Does Your Husband Bring Work Home?

Good Wife's Guide
Good Wife’s Guide

More than likely your significant other works in a high-stress, relatively dangerous position. His utmost best is required from him on a daily basis. He can’t have an ‘off’ day, can’t let his guard down, can’t be lazy. Even days where the Mr is not super busy, the shop is full of playful banter, teasing, playground antics. In short, his guard is never down. Luckily, his commute is only 20 minutes most days, but this does not give him much time to detox from work.

It doesn’t happen often, but sometimes he’ll come home with a little bit of work left over. He doesn’t realize it, but he comes home a different person. Distant, irritable, short, snarky. He’s never mean or rude, just a different person. Sometimes the distance just hurts.

It often reminds me of “The Good Wife’s Guide,” rumored to be printed in May of 1955 (although now it’s come out that it is a tongue-in-cheek hoax). It is an over-the-top description of the role of a housewife before the feminist movement. Although its sarcastic, it does make a few good points:

  • Prepare yourself. Take 15 minutes to rest so you’ll be refreshed when he arrives.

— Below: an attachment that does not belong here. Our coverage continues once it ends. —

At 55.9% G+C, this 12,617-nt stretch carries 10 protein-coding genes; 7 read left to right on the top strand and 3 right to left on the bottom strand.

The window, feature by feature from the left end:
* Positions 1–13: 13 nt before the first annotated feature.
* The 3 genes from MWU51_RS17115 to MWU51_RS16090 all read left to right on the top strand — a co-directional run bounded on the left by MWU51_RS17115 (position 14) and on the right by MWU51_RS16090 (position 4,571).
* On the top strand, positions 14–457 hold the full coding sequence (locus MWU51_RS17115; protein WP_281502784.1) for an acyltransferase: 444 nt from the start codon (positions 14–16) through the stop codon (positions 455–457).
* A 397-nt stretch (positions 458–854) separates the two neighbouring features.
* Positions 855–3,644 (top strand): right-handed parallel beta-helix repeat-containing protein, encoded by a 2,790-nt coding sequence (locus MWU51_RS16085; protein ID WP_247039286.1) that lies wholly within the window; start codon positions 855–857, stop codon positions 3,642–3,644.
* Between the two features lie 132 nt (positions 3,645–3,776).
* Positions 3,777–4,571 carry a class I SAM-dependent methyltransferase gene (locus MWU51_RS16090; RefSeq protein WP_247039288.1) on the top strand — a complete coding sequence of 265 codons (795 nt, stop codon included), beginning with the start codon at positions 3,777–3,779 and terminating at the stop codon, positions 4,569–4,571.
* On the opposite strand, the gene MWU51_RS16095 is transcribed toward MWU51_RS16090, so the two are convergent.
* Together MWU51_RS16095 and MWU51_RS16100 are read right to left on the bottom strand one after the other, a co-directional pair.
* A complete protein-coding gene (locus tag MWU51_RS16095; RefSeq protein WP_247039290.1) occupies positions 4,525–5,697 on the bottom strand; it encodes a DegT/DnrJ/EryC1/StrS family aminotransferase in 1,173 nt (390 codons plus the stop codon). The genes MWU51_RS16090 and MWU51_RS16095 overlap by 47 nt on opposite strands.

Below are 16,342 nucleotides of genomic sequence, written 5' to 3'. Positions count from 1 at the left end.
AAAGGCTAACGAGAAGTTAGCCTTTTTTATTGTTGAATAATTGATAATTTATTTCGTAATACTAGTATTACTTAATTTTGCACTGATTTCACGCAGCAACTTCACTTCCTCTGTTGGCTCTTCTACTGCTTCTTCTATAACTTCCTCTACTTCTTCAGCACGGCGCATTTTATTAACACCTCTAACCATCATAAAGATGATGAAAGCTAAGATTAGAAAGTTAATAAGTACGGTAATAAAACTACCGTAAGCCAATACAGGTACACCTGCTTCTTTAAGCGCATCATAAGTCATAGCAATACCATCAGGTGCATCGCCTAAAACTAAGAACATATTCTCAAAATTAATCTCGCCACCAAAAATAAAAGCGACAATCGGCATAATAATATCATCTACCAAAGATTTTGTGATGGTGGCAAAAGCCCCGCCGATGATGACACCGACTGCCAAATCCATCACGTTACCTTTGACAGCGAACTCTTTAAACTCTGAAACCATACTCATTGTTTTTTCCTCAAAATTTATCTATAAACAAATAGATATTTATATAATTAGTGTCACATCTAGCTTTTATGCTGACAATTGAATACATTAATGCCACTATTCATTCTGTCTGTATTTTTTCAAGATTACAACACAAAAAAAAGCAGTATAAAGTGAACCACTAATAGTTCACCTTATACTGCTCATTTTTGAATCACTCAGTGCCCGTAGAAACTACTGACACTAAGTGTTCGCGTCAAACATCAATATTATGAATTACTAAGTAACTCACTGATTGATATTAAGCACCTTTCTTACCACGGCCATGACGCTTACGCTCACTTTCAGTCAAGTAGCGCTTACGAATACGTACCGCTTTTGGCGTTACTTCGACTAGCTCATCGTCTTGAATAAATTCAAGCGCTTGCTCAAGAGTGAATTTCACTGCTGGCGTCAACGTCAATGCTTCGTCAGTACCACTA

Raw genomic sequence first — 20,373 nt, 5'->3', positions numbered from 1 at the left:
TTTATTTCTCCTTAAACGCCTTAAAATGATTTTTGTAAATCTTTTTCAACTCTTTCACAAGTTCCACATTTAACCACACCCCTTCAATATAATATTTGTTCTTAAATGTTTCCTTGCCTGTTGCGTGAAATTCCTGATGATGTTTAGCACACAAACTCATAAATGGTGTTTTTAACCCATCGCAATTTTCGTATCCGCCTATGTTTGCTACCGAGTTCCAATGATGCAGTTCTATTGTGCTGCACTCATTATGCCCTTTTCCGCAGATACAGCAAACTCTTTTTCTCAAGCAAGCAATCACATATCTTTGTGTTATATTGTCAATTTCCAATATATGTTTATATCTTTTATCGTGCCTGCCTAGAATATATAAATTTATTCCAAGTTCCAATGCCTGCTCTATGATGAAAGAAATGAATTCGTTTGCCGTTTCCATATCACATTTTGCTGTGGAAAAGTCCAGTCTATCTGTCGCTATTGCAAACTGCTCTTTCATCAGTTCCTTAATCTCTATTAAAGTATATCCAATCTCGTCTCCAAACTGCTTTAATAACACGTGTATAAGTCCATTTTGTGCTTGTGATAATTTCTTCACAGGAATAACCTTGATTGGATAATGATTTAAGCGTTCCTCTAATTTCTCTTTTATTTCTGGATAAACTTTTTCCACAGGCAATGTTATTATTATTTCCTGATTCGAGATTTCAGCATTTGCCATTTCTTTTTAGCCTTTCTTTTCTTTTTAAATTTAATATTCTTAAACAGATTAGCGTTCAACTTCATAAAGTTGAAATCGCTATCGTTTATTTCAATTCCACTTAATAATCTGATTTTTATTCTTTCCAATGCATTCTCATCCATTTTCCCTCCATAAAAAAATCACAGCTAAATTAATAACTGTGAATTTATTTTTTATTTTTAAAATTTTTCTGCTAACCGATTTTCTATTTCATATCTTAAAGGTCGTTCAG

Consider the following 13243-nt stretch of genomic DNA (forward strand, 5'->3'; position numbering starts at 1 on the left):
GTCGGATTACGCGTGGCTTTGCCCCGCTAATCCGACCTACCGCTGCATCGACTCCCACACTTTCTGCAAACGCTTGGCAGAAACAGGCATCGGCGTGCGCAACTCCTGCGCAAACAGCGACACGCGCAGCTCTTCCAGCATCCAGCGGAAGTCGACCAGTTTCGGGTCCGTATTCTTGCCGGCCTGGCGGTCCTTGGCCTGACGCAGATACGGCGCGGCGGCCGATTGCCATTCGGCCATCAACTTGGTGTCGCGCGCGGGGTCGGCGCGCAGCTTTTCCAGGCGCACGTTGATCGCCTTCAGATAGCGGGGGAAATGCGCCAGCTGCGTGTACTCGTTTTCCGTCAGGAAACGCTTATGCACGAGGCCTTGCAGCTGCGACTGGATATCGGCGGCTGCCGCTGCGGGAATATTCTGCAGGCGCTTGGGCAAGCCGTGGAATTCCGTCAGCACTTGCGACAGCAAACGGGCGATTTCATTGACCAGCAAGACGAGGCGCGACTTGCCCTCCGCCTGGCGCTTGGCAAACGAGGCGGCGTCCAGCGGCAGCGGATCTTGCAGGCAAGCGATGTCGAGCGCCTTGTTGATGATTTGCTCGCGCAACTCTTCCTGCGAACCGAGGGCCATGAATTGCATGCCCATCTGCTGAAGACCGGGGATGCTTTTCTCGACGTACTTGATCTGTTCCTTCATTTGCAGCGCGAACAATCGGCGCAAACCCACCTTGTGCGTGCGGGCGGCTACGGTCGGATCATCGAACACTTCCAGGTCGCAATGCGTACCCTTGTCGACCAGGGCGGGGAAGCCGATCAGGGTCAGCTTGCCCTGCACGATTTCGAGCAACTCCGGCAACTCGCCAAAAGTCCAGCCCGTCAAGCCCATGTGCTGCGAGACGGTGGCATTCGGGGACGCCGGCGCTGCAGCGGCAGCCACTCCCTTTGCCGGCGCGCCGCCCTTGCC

• Be a little gay and a little more interesting for him. His boring day may need a lift and one of your duties is to provide it.
  • During the cooler months of the year you should prepare and light a fire for him to unwind by. Your husband will feel he has reached a haven of rest and order…
    • This, to me, is particularly important. Our home, no matter where it is, is our sanctuary. It’s our place to relax, recharge, refresh, re-energize for the next day. Little luxuries like candles or flowers make a world of difference, not just for him but for you too!
  • Be happy to see him.
  • Listen to him. You may have a dozen important things to tell him, but the moment of his arrival is not the time. Let him talk first – remember, his topics of conversation are more important than yours.
  • Don’t ask him questions about his actions or question his judgment or integrity.
    • Where I don’t necessarily agree with this, I do think we should not immediately ask him how his day at work was. That will just keep the work-mindset going. When he’s had a moment to relax and detox and get back in home-mood, he’ll share the parts of his day he wants to share with you. When we ask them questions about their day the minute they walk in the door, it can feel like an interrogation.

Does your hubby bring work home? Was he different after his last deployment? Do you do anything special to help him relax when he gets home?

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